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M D Ramanathan: Kavi hridaya and the importance of saahitya in Carnatic music

 

MDR-for blog

ಎಂ ಡಿ ರಾಮನಾಥನ್ (೧೯೨೩-೧೯೮೪)                                            ಚಿತ್ರಕೃಪೆ: ಮಲ್ಲೇಶ್ವರ ಸಂಗೀತ ಸಭಾ, ಬೆಂಗಳೂರು

GouLa shaareera, the phrase describing the low frequency of a male singing voice, was taken to its lowest heights (if such a thing is possible) by M D Ramanathan (1923-1984).   My mother had listened to several of MDR’s live concerts and she recalls that any MDR concert used to be nothing short of a class room for aspiring musicians.  When I listen to some of the old recordings of MDR, my ears are mesmerised by the soul-stirring tonal quality of the B-pitch chaapu from Palghat Mani Iyer’s mridanga.  Of late, I have also started noticing the beauty of MDR’s singing (not just his reverberating baritone voice).  Hence, leaving my temptation to discuss Mani Iyer’s chaapu for a while, in the following short essay, I wish to touch upon just one among myriad important aspects of MDR’s singing.  MDR used to sing many compositions from anupallavi (the second stanza of a composition).  What is the ouchitya (aptness) and benefit of doing so?  I will just use this question as a reference point to examine aspects of MDR’s singing and discuss the importance of saahitya (lyrics) in Carnatic kritis.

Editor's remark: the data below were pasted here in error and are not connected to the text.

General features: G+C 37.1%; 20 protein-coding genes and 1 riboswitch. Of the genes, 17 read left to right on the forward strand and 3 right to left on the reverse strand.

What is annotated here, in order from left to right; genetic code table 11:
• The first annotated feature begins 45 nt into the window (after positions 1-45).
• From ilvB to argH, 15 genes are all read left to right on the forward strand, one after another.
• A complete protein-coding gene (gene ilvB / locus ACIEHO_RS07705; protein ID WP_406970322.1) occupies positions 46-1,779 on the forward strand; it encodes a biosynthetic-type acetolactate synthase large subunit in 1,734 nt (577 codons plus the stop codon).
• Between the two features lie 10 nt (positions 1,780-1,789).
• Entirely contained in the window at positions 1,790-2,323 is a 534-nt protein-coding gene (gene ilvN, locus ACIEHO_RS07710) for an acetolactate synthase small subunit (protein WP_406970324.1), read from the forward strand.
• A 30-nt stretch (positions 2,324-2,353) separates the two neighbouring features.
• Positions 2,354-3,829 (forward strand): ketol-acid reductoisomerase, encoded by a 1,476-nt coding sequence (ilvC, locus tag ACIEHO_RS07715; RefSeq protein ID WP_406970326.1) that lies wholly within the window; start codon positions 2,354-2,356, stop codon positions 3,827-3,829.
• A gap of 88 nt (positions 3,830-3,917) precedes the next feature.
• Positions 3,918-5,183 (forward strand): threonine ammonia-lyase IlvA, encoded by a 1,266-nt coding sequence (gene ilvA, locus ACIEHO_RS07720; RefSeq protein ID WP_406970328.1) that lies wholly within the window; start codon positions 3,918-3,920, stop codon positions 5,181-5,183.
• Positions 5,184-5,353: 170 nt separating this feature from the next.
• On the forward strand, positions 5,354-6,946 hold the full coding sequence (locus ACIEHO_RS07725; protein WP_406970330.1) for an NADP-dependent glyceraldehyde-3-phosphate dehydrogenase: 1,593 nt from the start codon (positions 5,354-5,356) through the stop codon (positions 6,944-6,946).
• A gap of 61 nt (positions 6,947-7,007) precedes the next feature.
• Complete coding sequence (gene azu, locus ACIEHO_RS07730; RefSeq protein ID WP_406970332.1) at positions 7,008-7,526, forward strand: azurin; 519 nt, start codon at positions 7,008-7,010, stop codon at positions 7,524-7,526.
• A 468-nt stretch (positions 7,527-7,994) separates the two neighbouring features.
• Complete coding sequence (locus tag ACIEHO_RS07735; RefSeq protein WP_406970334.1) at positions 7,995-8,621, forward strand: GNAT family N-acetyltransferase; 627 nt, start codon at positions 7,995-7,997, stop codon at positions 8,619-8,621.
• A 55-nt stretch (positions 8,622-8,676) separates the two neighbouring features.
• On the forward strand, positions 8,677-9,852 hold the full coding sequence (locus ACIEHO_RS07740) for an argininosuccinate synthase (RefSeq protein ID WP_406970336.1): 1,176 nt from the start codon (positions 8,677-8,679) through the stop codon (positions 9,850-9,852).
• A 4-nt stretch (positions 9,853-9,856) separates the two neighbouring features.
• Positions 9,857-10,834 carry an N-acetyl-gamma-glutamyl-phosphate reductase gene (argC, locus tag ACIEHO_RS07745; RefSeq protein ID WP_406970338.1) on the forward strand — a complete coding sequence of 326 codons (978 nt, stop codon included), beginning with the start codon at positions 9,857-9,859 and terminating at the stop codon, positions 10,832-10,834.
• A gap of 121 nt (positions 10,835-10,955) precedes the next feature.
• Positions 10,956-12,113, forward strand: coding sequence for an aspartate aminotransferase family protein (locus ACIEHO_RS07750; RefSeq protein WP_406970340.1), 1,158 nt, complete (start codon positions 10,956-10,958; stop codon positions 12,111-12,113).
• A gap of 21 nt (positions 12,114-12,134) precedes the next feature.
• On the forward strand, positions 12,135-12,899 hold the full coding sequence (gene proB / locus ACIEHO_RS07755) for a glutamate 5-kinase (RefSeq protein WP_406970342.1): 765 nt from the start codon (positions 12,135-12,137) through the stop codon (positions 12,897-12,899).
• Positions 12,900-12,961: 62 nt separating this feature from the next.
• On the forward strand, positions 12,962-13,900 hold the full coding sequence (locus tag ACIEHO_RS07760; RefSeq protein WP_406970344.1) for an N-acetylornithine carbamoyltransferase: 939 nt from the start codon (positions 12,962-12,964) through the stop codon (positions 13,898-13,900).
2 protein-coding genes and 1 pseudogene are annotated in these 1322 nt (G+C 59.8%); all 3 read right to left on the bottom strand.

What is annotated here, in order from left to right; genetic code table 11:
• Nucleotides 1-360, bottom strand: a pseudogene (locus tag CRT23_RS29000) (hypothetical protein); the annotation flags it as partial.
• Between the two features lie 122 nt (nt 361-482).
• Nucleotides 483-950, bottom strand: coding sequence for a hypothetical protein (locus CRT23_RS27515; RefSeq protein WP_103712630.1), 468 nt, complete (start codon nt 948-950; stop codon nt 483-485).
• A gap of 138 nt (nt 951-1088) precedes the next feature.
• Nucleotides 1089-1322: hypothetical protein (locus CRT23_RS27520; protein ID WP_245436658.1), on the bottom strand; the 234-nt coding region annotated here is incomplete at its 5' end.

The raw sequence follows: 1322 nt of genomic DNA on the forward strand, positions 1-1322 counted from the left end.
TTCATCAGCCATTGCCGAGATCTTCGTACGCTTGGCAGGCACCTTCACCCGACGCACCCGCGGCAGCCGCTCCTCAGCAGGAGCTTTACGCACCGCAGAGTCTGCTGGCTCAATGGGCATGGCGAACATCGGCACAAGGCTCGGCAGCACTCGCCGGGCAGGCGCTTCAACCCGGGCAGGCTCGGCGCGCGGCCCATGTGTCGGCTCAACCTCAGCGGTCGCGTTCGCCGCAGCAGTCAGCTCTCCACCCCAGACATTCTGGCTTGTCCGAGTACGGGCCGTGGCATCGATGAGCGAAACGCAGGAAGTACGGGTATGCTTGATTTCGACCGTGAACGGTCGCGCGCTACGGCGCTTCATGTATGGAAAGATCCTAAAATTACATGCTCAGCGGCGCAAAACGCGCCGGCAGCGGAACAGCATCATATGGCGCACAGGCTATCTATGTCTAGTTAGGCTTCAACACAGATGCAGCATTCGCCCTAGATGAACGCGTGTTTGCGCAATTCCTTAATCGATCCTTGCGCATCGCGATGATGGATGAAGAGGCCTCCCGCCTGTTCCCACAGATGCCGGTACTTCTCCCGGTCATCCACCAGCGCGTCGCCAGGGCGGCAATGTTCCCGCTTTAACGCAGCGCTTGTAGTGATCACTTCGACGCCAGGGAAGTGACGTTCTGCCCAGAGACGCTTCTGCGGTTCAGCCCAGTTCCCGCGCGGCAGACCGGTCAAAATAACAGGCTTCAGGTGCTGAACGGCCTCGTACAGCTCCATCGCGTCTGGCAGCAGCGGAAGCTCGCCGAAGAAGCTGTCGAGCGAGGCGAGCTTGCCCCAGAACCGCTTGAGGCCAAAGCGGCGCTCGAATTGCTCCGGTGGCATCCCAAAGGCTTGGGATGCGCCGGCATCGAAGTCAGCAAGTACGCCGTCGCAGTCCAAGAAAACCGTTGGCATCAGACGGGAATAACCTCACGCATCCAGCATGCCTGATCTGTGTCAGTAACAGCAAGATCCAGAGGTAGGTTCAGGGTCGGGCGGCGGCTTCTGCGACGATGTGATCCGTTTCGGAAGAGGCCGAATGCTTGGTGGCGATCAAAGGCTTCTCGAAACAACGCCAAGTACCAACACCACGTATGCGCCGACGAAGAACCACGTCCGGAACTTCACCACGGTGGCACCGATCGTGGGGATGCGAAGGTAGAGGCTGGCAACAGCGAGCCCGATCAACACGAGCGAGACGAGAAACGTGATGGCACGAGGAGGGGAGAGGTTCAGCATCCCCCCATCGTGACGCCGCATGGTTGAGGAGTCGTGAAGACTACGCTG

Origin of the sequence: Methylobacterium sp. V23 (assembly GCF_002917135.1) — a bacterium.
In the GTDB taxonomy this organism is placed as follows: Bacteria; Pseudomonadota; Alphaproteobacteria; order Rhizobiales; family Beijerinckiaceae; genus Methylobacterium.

To begin with, we should familiarise ourselves with the structure of a Carnatic musical composition (a typical kriti).  I wish to make my life easier by paraphrasing Prof S R Janakiraman, who has explained the structure of a Carnatic kriti in a comprehensive article (Janakiraman, 1977).  According to Prof SRJ, the divisions of pallavi, anupallavi and charana in kriti (perhaps all other forms of Carnatic composition) could be traced to the structural features of medieval essays or prabhandhas.  He says and I quote “generally the procedure should be that in the pallavi the musical theme must be initiated…developed a little further in the anupallavi and further enlarged in the charana, [which] must be the sum total. The same thing holds good [for] the contents of Saahitya as well. An idea is thrown in the pallavi, a little amplified in the anupallavi and substantiated in the charana”.